Mark O'Connell wins 2018 Wellcome Book Prize for 'To Be a Machine'

Irish author Mark O’Connell has tonight, Monday 30 April, been awarded the 2018 Wellcome Book Prize for his extraordinary debut 'To Be a Machine: Adventures among cyborgs, utopians, hackers and the futurists solving the modest problem of death'.

“A passionate, entertaining and cogent examination of those who would choose to live forever” Edmund De Waal, Chair of Judges, 2018 Wellcome Book Prize

Irish author Mark O’Connell won the 2018 Wellcome Book Prize for his extraordinary debut 'To Be a Machine: Adventures among cyborgs, utopians, hackers and the futurists solving the modest problem of death'. It is the first full-length exploration of transhumanism, a movement that seeks to cheat mortality and use technology for human evolution.

O’Connell was selected from a shortlist of six to win the prestigious £30,000 prize, which celebrates exceptional works of fiction and non-fiction that illuminate the many ways that health and medicine touch our lives. Artist and writer Edmund de Waal OBE, Chair of Judges, made the announcement at the award ceremony at Wellcome Collection, London, praising 'To Be a Machine' as a book that brings into focus timely issues about mortality, what it might mean to be a machine and what it truly means to be human.

Mark O’Connell (38, Dublin) is the second Irish author and second debut to take home the Wellcome Book Prize, following Suzanne O’Sullivan who was awarded the 2016 prize for her first book 'It’s All in Your Head'.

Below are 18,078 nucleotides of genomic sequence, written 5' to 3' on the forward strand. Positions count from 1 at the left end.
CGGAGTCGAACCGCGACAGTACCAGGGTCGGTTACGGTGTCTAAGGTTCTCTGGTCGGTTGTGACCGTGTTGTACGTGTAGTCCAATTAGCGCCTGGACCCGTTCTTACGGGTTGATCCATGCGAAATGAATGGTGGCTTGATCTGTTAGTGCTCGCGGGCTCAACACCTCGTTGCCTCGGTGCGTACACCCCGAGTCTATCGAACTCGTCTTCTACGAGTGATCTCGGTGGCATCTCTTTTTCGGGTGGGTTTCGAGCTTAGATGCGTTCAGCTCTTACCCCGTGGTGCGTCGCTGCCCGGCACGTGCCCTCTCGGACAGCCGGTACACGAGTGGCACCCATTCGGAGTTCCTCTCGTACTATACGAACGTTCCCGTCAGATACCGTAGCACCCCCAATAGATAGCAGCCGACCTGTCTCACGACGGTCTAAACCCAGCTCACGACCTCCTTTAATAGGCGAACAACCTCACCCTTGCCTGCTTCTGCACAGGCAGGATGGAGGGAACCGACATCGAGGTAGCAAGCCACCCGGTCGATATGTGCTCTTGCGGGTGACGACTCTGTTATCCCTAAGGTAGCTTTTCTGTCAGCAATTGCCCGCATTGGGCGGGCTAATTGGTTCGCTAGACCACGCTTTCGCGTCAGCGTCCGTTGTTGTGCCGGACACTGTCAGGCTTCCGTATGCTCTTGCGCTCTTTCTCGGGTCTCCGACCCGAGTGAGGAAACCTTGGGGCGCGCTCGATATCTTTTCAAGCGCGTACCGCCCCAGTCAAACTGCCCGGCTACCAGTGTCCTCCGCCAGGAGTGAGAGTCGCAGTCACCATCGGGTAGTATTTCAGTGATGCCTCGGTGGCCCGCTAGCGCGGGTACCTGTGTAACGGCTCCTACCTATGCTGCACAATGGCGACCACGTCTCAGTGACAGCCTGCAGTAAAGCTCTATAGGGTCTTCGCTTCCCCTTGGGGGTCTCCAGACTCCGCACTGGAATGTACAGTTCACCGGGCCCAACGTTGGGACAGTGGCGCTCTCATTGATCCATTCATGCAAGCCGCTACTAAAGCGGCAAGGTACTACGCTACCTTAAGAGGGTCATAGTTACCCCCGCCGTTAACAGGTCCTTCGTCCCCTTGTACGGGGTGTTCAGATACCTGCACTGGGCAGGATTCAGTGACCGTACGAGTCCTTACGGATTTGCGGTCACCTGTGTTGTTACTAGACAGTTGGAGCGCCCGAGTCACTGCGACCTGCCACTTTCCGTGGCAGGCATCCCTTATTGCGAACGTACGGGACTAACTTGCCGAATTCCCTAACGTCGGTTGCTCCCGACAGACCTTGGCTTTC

The other titles shortlisted for the 2018 Wellcome Book Prize were: 'Stay With Me' by Ayọ̀bámi Adébáyọ̀, 'The Butchering Art' by Lindsey Fitzharris, 'With the End in Mind' by Kathryn Mannix, 'Mayhem: A memoir' by Sigrid Rausing and 'The Vaccine Race' by Meredith Wadman.

Edmund de Waal, Chair of Judges, commented on behalf of the judging panel: “To Be a Machine is a passionate, entertaining and cogent examination of those who would choose to live forever. Mark O’Connell brilliantly examines issues of technology and singularity. In doing so he brings into focus timely issues about mortality, what it might mean to be a machine and what it truly means to be human. This is a book that will start conversations and deepen debates. It is a wonderful winner of the Wellcome Book Prize.”

Kirty Topiwala, Publisher at Wellcome Collection and Wellcome Book Prize Manager, said: “This book is fresh, funny and disquieting. It raises profound questions about our future and challenges how we think about health and humanity. This is very much at the core of what we do at Wellcome Collection, making 'To Be A Machine' an exciting and worthy winner of this ever-diverse prize.”

The Wellcome Book Prize timetable

This year's winner